Some netizens think they only surveyed private property residents

Singapore tops a lot of things, and apparently, happiness is the latest addition to our long list of accolades. Singapore ranks 24th in the world (2012-2014) in the 2015 World Happiness Report.

MustShareNews analyses the report and comes up with our own conclusion on whether Singapore truly deserves its ranking.

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Switzerland has topped the list for this year, whilst Togo has come in last. Here’s Singapore. We check out their criteria for happiness measurement.

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1. GDP per capita (blue)

This one no need to fight. Singapore has always ranked highly on this front, with the latest data from the International Monetary Fund putting Singapore firmly in third place.

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2. Social support (orange)

We’re kinda low on this one. Not very surprising, considering that Lee Hsien Loong doesn’t want us to become a welfare state that’s overly reliant on government handouts and subsidies. Which also explains why we have “basic wage levels” in the cleaning and security sectors but not a minimum wage system.


But at least we’re making some progress in this area, especially with the introduction of paternity leave and extension of maternity leave to single mothers.

3. Healthy life expectancy (red)

Singapore has a life expectancy of about 82.14 years. Kudos to Gan Kim Yong and crew for building lots of hospitals, subsidising medication and doing (I’m sure) the best they can to make healthcare accessible and affordable for all.

Now who wants some Medisave Life?

gan kim yong

4. Freedom to make life choices (blue)

We assumed that this was about abortion.

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5. Generosity (green)

Not trying to be skeptical here, but we do wonder whether some people donate just because it qualifies for tax deduction. Certain donations qualify for double tax deduction, which means that if you donate $10, you get a $20 off your tax. Quite a good deal, right?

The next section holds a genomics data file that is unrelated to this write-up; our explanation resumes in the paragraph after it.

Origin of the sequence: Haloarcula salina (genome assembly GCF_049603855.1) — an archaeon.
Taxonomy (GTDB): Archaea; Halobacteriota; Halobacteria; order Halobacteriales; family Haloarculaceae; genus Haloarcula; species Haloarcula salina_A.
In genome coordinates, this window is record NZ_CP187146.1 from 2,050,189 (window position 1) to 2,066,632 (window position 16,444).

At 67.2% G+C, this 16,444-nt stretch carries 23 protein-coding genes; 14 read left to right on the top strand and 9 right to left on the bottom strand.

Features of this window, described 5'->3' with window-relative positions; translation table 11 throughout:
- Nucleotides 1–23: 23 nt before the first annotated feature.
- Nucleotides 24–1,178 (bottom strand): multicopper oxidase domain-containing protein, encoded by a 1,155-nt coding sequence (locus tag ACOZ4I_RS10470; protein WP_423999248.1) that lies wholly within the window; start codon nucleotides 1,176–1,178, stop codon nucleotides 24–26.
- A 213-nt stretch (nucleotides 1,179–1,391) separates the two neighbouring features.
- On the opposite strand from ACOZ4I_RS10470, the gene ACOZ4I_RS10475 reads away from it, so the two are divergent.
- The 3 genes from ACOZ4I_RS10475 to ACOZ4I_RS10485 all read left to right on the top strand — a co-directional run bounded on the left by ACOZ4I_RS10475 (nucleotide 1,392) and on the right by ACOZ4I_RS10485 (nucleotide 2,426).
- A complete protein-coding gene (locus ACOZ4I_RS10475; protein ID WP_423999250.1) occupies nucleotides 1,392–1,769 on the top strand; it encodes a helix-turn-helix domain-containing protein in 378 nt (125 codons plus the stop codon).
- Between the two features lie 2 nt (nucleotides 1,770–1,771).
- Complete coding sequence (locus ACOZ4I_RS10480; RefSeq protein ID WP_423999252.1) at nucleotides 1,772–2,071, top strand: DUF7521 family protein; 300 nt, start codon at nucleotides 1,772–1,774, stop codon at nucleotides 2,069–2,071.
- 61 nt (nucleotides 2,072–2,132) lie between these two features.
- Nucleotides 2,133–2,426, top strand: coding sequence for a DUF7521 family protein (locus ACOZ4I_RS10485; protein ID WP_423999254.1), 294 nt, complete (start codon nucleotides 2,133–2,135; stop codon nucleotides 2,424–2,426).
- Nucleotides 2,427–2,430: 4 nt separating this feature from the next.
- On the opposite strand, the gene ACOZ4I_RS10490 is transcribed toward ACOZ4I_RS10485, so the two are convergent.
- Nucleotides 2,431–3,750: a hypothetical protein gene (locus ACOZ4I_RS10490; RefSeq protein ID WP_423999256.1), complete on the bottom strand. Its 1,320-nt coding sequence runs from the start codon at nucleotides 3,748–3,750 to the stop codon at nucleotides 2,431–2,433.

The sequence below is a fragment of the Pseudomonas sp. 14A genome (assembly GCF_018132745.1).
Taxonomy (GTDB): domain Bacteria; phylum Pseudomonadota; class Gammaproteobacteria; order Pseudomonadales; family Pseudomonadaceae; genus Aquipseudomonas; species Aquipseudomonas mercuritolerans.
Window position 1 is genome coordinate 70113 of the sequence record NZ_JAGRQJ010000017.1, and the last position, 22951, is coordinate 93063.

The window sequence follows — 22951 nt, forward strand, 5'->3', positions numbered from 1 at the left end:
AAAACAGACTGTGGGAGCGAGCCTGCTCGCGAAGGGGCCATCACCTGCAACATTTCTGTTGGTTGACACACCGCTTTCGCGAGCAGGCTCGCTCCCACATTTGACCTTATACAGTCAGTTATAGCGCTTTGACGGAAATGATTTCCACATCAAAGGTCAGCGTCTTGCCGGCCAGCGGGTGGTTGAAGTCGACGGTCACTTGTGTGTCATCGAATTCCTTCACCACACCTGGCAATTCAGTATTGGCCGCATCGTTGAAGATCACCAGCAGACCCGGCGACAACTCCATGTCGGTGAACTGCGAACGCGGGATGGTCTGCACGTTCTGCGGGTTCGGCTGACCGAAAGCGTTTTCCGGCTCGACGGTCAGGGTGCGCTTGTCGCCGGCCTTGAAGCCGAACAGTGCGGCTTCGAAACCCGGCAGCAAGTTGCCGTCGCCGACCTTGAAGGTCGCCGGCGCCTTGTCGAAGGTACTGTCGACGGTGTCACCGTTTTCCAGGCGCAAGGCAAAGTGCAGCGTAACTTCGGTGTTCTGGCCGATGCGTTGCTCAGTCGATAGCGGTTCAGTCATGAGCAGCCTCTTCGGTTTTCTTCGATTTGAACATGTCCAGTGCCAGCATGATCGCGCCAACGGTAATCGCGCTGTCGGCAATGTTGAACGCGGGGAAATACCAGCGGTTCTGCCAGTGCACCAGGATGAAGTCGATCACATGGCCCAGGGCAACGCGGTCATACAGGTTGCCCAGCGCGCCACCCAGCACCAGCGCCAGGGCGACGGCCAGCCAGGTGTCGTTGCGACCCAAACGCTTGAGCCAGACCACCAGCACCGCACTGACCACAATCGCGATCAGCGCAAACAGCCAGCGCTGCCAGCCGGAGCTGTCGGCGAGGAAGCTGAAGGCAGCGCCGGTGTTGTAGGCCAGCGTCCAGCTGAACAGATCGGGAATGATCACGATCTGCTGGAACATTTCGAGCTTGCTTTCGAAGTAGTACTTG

6. Perceptions of corruption (purple)

Aiya, please. This one Singapore imba, courtesy of founding father Lee Kuan Yew. Even the World Bank President Jim Yong Kim gave Lee recognition.

“He tackled corruption relentlessly and held public servants to the highest standards.”


Changes from 2005-2007 to 2012-2014

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Yay, Singapore has progressed 0.158! No idea what that number means in real life though.

Why no one actually believes this report

The report is a clear example of how statistics can sometimes be so terribly, dreadfully accurate. Even after accounting for error margins.

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If they had included reliability of public transport in the list, confirm plus chop Singapore’s ranking drop 100 places. Also, if I had a dollar for every time there was a track fault, I would be richer than Peter Lim.

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The sarcasm is strong in this one.

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It is also very important to find happiness in the smallest of things.

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Okay fine, maybe Singaporeans are too demanding. Maybe we have overly high standards. But whatever it is, we most certainly know something that won’t ever contribute towards our happiness levels: having to look through this 172-page report again.

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Featured Image via World Happiness Report
With reference to The Straits Times, Wikipedia, IRAS, World Happiness Report